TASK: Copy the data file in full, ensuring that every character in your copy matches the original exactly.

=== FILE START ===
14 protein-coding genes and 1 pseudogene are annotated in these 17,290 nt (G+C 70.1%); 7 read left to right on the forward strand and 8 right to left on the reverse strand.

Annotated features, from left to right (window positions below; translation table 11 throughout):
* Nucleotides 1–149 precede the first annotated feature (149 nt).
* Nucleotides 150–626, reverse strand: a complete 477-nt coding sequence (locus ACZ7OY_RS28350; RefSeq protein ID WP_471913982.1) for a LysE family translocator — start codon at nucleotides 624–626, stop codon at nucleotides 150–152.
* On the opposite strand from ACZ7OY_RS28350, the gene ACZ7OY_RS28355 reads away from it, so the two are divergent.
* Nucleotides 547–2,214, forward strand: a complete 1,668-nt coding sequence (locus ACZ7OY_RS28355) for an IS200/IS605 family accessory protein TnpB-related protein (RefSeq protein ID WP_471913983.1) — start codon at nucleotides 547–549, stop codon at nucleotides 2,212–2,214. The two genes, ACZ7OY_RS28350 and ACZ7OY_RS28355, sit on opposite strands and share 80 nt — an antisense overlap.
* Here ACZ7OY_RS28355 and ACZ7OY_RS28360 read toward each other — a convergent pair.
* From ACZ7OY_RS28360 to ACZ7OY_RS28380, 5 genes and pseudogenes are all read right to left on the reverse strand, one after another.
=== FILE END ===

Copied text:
14 protein-coding genes and 1 pseudogene are annotated in these 17,290 nt (G+C 70.1%); 7 read left to right on the forward strand and 8 right to left on the reverse strand.

Annotated features, from left to right (window positions below; translation table 11 throughout):
* Nucleotides 1–149 precede the first annotated feature (149 nt).
* Nucleotides 150–626, reverse strand: a complete 477-nt coding sequence (locus ACZ7OY_RS28350; RefSeq protein ID WP_471913982.1) for a LysE family translocator — start codon at nucleotides 624–626, stop codon at nucleotides 150–152.
* On the opposite strand from ACZ7OY_RS28350, the gene ACZ7OY_RS28355 reads away from it, so the two are divergent.
* Nucleotides 547–2,214, forward strand: a complete 1,668-nt coding sequence (locus ACZ7OY_RS28355) for an IS200/IS605 family accessory protein TnpB-related protein (RefSeq protein ID WP_471913983.1) — start codon at nucleotides 547–549, stop codon at nucleotides 2,212–2,214. The two genes, ACZ7OY_RS28350 and ACZ7OY_RS28355, sit on opposite strands and share 80 nt — an antisense overlap.
* Here ACZ7OY_RS28355 and ACZ7OY_RS28360 read toward each other — a convergent pair.
* From ACZ7OY_RS28360 to ACZ7OY_RS28380, 5 genes and pseudogenes are all read right to left on the reverse strand, one after another.